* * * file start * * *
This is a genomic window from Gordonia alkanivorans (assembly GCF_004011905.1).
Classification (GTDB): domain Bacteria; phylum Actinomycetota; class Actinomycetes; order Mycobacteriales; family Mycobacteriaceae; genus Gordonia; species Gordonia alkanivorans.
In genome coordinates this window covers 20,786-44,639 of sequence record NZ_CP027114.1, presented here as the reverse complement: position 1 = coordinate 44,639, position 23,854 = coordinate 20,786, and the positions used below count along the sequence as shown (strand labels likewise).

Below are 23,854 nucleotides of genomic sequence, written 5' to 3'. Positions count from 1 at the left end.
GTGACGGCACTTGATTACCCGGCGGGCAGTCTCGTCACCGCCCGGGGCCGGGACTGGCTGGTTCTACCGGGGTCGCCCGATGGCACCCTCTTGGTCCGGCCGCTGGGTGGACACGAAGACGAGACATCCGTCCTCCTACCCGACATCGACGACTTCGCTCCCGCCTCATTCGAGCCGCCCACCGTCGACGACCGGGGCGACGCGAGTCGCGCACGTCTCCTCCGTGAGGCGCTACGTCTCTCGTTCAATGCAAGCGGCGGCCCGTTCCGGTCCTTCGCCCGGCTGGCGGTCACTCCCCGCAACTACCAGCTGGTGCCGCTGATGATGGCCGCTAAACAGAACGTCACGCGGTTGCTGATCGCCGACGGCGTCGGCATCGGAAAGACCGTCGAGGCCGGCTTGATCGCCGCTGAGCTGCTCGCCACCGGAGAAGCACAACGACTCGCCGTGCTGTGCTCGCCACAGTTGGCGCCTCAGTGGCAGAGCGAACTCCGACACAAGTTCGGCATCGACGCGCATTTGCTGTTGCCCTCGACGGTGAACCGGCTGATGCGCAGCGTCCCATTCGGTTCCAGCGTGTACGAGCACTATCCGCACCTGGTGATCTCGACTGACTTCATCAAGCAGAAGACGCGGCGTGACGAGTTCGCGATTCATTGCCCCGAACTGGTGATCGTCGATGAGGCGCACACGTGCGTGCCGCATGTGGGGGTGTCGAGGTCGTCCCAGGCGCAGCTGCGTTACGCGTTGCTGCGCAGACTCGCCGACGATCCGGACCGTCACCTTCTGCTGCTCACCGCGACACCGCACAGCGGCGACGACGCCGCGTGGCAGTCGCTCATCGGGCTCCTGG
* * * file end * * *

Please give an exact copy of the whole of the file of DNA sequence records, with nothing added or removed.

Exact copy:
This is a genomic window from Gordonia alkanivorans (assembly GCF_004011905.1).
Classification (GTDB): domain Bacteria; phylum Actinomycetota; class Actinomycetes; order Mycobacteriales; family Mycobacteriaceae; genus Gordonia; species Gordonia alkanivorans.
In genome coordinates this window covers 20,786-44,639 of sequence record NZ_CP027114.1, presented here as the reverse complement: position 1 = coordinate 44,639, position 23,854 = coordinate 20,786, and the positions used below count along the sequence as shown (strand labels likewise).

Below are 23,854 nucleotides of genomic sequence, written 5' to 3'. Positions count from 1 at the left end.
GTGACGGCACTTGATTACCCGGCGGGCAGTCTCGTCACCGCCCGGGGCCGGGACTGGCTGGTTCTACCGGGGTCGCCCGATGGCACCCTCTTGGTCCGGCCGCTGGGTGGACACGAAGACGAGACATCCGTCCTCCTACCCGACATCGACGACTTCGCTCCCGCCTCATTCGAGCCGCCCACCGTCGACGACCGGGGCGACGCGAGTCGCGCACGTCTCCTCCGTGAGGCGCTACGTCTCTCGTTCAATGCAAGCGGCGGCCCGTTCCGGTCCTTCGCCCGGCTGGCGGTCACTCCCCGCAACTACCAGCTGGTGCCGCTGATGATGGCCGCTAAACAGAACGTCACGCGGTTGCTGATCGCCGACGGCGTCGGCATCGGAAAGACCGTCGAGGCCGGCTTGATCGCCGCTGAGCTGCTCGCCACCGGAGAAGCACAACGACTCGCCGTGCTGTGCTCGCCACAGTTGGCGCCTCAGTGGCAGAGCGAACTCCGACACAAGTTCGGCATCGACGCGCATTTGCTGTTGCCCTCGACGGTGAACCGGCTGATGCGCAGCGTCCCATTCGGTTCCAGCGTGTACGAGCACTATCCGCACCTGGTGATCTCGACTGACTTCATCAAGCAGAAGACGCGGCGTGACGAGTTCGCGATTCATTGCCCCGAACTGGTGATCGTCGATGAGGCGCACACGTGCGTGCCGCATGTGGGGGTGTCGAGGTCGTCCCAGGCGCAGCTGCGTTACGCGTTGCTGCGCAGACTCGCCGACGATCCGGACCGTCACCTTCTGCTGCTCACCGCGACACCGCACAGCGGCGACGACGCCGCGTGGCAGTCGCTCATCGGGCTCCTGG